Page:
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Five cool Dale Jr. stats in addition to 600 starts
BUY TICKETS: Celebrate Auto Club's 20th anniversary As Dale Earnhardt Jr. prepares to make start No. 600 in the Monster Energy NASCAR Cup Series on Sunday at Auto Club Speedway (3:30 p.m. ET, FOX, MRN, SiriusXM NASCAR Radio), we thought it'd be fun to find five other interesting stats about Junior, courtesy of RacingReference.com : 170,689 Matt Kenseth (176,372) is the only active driver with more laps than Earnhardt Jr., who ranks 21st on the all-time list with 170,689 laps. Dale Earnhardt Sr. is 15th with 202,288 laps, and Richard Petty is tops with 307,836. Earnhardt Jr. has averaged about 9,000 laps per season, so it's conceivable he could catch his dad in about three to four years. .1752 Junior is third in winning percentage in the NASCAR XFINITY Series at .1752 (17 percent). He's behind only Kyle Busch (.2636) and Mark Martin (.2076). Earnhardt Jr. has 24 wins in 137 career XFINITY Series races, with 13 of those victories coming in 1998 and '99 when he won back-to-back series championships. 94 Earnhardt Jr. has 94 podium finishes (first, second or third place) in the Monster Energy Series, which puts him 25th all-time in this category. He's four behind Matt Kenseth and five back of Kyle Busch. Richard Petty is tops with 461 on a list that reads like the head table lineup at a NASCAR Hall of Fame banquet. 412 Junior has 412 lead-lap finishes in the Monster Energy Series, which puts him in eighth place all-time. That's a testament to his longevity and consistency, and puts him just eight behind his Hendrick Motorsports teammate Jimmie Johnson. Former teammate Jeff Gordon sits atop this list with 588. 148 Earnhardt Jr. has 148 top- five finishes in the Monster Energy Series, tying him with Kyle Busch for 24th place all-time heading into Auto Club. Kevin Harvick, Matt Kenseth and Jimmie Johnson are the only active drivers ahead of Junior on this list. Richard Petty is on top of the mountain with 555 top- five finishes. Junior has 26 career Cup wins, but he's been in contention for wins many times. Do your own stats query on RacingReference.com . &<span _rtetemp="spchk" style="background-color: #ffffaa;" _rtespchksugg="Lt"alt"ult"flt"let"lit"lat"lot"ltd"t">am</span>p;lt;/p&amp;gt;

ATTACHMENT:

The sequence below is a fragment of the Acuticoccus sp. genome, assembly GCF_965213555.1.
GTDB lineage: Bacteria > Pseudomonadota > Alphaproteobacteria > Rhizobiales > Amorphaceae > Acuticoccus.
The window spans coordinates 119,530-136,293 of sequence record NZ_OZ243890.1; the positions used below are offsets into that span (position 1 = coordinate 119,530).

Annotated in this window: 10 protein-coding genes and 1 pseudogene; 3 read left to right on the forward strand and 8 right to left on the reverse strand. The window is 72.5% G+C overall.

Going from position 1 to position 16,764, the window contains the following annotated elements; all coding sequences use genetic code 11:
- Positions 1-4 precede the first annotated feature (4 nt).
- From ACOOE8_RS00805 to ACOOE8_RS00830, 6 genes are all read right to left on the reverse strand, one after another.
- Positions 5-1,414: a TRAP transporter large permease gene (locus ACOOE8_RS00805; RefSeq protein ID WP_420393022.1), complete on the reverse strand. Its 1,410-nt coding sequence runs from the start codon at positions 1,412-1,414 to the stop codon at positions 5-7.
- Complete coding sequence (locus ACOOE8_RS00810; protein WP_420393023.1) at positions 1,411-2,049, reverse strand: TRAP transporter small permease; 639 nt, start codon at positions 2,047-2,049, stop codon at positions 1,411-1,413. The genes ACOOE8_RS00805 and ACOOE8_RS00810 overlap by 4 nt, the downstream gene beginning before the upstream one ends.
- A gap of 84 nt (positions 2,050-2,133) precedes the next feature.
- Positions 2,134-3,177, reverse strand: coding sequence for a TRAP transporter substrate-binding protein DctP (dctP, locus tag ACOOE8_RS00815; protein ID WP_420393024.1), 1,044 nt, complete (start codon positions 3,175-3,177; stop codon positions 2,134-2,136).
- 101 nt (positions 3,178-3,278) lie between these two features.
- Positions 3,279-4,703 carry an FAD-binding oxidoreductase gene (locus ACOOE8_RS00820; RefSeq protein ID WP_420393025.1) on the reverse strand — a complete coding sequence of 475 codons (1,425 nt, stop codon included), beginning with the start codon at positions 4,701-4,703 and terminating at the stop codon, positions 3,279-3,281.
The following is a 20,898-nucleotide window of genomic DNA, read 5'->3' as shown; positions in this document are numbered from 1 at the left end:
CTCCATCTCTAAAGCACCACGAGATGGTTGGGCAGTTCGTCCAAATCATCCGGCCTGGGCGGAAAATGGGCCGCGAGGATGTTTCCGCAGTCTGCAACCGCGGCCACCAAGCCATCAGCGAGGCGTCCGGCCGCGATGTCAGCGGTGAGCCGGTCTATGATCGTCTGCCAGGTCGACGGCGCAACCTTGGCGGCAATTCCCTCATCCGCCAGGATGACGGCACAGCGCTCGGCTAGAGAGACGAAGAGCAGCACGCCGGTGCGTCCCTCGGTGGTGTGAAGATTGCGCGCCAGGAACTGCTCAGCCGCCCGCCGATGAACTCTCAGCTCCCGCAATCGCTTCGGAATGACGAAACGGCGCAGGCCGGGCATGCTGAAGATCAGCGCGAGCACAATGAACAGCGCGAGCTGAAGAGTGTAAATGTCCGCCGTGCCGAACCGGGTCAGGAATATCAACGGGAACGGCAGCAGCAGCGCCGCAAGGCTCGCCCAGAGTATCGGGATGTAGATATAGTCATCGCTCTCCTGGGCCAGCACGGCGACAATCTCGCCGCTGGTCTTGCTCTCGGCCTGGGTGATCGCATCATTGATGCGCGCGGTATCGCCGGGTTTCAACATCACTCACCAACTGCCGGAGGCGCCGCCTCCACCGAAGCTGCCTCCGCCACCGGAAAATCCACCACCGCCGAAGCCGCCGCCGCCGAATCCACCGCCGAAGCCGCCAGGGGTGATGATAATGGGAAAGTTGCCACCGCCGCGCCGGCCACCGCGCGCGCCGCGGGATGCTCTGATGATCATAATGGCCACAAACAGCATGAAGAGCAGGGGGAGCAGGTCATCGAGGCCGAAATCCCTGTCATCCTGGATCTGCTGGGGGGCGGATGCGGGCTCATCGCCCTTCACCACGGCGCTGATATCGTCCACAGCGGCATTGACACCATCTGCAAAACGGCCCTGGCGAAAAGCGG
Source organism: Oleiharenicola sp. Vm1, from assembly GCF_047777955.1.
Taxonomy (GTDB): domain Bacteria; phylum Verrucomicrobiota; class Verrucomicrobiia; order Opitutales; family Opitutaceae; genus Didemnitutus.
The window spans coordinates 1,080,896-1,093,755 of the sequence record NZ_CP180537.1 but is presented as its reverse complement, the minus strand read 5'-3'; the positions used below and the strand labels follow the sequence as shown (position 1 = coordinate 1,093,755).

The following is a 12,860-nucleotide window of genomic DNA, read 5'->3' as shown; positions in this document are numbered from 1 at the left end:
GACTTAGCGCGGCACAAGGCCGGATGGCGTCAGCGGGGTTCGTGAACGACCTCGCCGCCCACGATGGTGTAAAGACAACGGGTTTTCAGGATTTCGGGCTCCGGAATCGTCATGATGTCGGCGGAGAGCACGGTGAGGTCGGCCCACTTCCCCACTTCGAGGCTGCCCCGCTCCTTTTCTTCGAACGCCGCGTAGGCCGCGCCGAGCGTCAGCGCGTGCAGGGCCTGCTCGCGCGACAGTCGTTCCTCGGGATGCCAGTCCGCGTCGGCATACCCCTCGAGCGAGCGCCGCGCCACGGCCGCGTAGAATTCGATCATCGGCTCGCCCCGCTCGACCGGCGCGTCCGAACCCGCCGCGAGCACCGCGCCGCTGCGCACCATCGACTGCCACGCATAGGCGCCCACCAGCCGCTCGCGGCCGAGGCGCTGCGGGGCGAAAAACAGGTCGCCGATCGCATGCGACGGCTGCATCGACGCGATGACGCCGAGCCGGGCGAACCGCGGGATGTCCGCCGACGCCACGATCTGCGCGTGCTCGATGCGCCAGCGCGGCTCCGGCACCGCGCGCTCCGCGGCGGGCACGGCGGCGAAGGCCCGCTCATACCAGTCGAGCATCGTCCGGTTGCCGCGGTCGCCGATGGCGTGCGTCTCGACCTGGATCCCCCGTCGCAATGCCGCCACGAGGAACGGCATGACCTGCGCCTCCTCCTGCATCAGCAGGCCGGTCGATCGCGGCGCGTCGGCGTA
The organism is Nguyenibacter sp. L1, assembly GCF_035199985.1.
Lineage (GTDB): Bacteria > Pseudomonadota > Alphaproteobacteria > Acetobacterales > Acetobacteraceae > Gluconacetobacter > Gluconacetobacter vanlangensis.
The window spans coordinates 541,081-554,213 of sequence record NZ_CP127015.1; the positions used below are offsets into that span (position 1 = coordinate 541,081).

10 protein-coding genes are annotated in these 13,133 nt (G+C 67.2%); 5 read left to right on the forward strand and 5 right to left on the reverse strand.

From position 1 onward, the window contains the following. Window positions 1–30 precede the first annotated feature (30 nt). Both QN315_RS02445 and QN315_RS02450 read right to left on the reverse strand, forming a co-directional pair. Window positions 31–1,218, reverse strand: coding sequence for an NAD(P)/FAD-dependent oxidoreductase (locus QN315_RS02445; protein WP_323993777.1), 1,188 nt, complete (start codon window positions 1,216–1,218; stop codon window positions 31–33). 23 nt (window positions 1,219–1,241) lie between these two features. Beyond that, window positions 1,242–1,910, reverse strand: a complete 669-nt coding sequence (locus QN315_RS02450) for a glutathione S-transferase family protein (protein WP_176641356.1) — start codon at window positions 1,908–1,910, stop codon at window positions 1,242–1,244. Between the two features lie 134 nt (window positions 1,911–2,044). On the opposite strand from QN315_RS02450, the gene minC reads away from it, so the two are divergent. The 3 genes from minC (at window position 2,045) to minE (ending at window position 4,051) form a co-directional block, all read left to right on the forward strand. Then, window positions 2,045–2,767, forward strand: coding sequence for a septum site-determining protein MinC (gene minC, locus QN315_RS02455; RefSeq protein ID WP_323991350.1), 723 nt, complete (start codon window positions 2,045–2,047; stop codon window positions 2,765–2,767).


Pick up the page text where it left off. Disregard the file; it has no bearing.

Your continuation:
Post-Race Reactions: Fast Five 225
Kevin Harvick, Nelson Piquet Jr., Parker Kligerman and James Buescher comment on their solid runs at Chicagoland Speedway.
Luza strikes it rich at Las Vegas
RELATED: See the complete iRacing schedule At the onset of the 2017 NASCAR PEAK Antifreeze Series, many of the series’ tenured drivers looked to NASCAR Pro Series Champion, Ryan Luza, as the biggest threat to dethrone 3-time and reigning champion, Ray Alfalla. After a lackluster start at Daytona, some cast doubt on the abilities of the young gun; however, after his dominant win at Las Vegas Motor Speedway in Round Two of the season, series rookies and veterans alike should take notice. Matt Bussa, driver of the #34 WinView Games Toyota Camry, started the race at the helm. A regular in the NASCAR iRacing Series, Bussa looked to capitalize on his superb starting position. However, he would have to wait for a few laps to show his hand as the 167-lap event was slowed before the completion of its opening lap, as Mitchell Hunt spun at the exit of Turn 2, collecting Byron Daley, Michael Johnson, and Nicholas Johnston. Hunt and Daley immediately retired after sustaining irreparable damage, while Johnson and Johnston mustered on for the remainder of the evening. Bussa led the field back to green on lap six, with Alfalla, Luza, and Marcus Richardson in tow. The #34 machine led the opening twenty-eight laps, before succumbing to an insurmountable challenge by Luza’s eventual race winning #1 Racerboost Ford Fusion. Luza held station at the top spot for the remainder of the race, only losing the lead during several green flag pit stop cycles. With the race slowed by just one additional caution period, efficiency whilst entering/exit pit road was key. Over the course of the event, cars began searching for new grooves, as grip was at a premium. Competitors ran from the top of the racing surface to the track’s white line. Front runners mimicked each other’s lines, thus trading fast laps back and forth. As one competitor found a faster groove, the rest followed and vice versa. Amid the constant search for the fastest way around LVMS, former series champion Kenny Humpe found trouble off of Turn 2, slapping the outside retaining wall. He suffered damage that would ultimately take him out of contention for a top dozen finishing position. Facing issues at the opposite end of the track, Taylor Hurst made contact with series rookie Christian Challiner, which resulted in Hurst’s #78 Chevy side-swiping the SAFER barrier. The sim racers completed their final pit stop sequence with about 35 laps remaining. Luza cycled around with a two second lead, and built on that until the race’s completion. Michael Conti, who started 30th on the evening, made a charge to second-place following the last round of pit stops only to fall victim to a pit miscue that shorted him three laps of fuel. The 2014 series champion made a stop with three to go, which resulted in a 34th place finish by the #5 Chevrolet. On a happier note, Cody Byus, 2016 championship runner-up, PJ Stergios, Alfalla, and Logan Clampitt rounded out the top five behind Luza at night’s end. With two races in the books, it remains to be seen whether Luza showed his true form with his win in Vegas . . . or his tenth place finish at Daytona. Meanwhile, although he has so far been shut-out of victory lane, with two top five finishes to his credit Alfalla is itching to notch his first W of the season. So too are former champions Humpe and Conti and a host more. Who will rise to the top in Round Three? We’ll find out in two weeks’ time when the series rolls into its second stop of its version of the West Coast Swing -Auto Club Speedway. Tune into www.iracing.com/live at 8:45 p.m. eastern time on April 4 to catch the action live!